Gender neutral language can be accurate, unbiased, and not necessarily cumbersome. The most problematic words are the noun “man” when used to refer to people in general, and the pronouns “he” and “to be” when used to refer to an unspecific individual. These terms are no longer considered gender neutral, but there are usually several satisfactory gender neutral alternatives for these words. Choose an alternative carefully and keep it in line with the context. Of course, if the identity of the person being discussed is known, it is perfectly acceptable to use their stated pronouns.

How to use a comparison phrase

Words: Less versus less

Use: Use “less” to refer to the number. Use “less” to refer to crowd. However, use “less” for combinations of number and unit of measure, as these are considered to be singular.

Examples:

Less than 50 animals

Less than 100 samples

Less product

Less time

Less work

Less than 5 mg

Less than 3 days

Sentences: Greater Than vs. More Than vs. Over vs. Over Over

Use: Use the more specific terms “greater than” or “more than” in place of the imprecise “over” or “over”.

Example sentences:

More than 50% (not more than 50%)

More than 100 samples (not more than 100 samples)

More than 25 mg (not more than 25 mg, not more than 25 mg)

Sentences: On the one hand and on the other

Use: Use “on the one hand” and “on the other hand” to represent conflicting points of view. These two sentences should only be used as a pair, never alone and preferably within a few sentences of each other. In other words, only use “on the other side” when it is preceded by “on one side”.

Example sentences:

On the one hand, we wanted to arrive early to practice our presentation and fix last-minute problems. On the other hand, we didn’t want to miss the current talk session and the opportunity to talk to others about their research.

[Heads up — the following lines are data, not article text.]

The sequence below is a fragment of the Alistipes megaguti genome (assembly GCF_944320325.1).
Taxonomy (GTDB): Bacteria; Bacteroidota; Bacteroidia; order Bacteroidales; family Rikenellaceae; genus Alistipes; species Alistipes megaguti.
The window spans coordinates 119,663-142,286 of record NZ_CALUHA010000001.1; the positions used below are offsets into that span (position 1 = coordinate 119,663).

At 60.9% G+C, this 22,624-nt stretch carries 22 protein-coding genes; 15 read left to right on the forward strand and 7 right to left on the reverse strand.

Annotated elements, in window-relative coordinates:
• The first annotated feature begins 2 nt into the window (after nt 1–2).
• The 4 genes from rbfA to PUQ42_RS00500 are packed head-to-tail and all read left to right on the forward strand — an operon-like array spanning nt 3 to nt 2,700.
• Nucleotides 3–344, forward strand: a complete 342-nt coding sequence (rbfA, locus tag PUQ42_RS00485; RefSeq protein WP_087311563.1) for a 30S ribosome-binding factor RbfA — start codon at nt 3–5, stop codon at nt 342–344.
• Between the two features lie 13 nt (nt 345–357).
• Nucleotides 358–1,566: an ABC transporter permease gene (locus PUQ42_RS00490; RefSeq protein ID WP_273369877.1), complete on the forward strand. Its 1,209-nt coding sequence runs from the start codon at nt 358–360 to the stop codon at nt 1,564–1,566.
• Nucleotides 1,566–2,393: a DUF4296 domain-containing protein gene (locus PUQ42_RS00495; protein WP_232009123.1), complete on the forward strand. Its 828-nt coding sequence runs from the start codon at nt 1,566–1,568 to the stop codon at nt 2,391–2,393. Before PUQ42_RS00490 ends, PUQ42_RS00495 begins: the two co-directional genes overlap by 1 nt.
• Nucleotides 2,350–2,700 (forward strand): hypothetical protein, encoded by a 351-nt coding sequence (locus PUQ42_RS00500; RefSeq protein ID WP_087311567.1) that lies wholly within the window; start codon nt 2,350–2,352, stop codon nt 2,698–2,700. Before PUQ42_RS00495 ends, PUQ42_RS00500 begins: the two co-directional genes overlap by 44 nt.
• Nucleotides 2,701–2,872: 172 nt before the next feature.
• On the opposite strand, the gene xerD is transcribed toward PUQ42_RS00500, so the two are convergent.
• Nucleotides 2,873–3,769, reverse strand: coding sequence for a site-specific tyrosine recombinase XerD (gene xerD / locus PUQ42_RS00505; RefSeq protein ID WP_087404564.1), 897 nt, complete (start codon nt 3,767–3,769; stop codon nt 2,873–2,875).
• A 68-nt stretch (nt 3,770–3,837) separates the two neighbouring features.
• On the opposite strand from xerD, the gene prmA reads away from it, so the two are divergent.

Avoid using inappropriate words and phrases

Write in a style that conveys the intended meaning in simple, professional language. Avoid slang and jargon, which are colloquial terms that are not formal enough to be appropriate in a professional context. Write as if you were speaking to a colleague. For example, instead of writing: “We’ll put the sample in the refrigerator for a while,” write: “We kept the sample in the refrigerator at 4 ° C overnight.”

Do not use “or” when you mean “separate” or “independent”.

NOT CORRECT: The electrochemical oxidations of chromium and tungsten tricarbonyl complexes were investigated.

CORRECT: The electrochemical oxidations of chromium and tungsten tricarbonyl complexes were investigated separately.

Avoid contractions and abbreviations:

NOT CORRECT: Was not

CORRECT: Was not

NOT CORRECT: In the laboratory

CORRECT: In the laboratory

Avoid redundant sentence structures like “It is”, “there is” and “that is”::

NOT CORRECT: It is a procedure that is widely used.

CORRECT: This is a common practice.

NOT CORRECT: There are seven steps that must be followed.

CORRECT: There are seven steps to follow.

NOT CORRECT: This is a problem that is widespread in the sciences.

CORRECT: This problem is widespread in the sciences.

For more information on using better word decisions, see section 5.1.1 of the ACS Guide to Scientific Communication.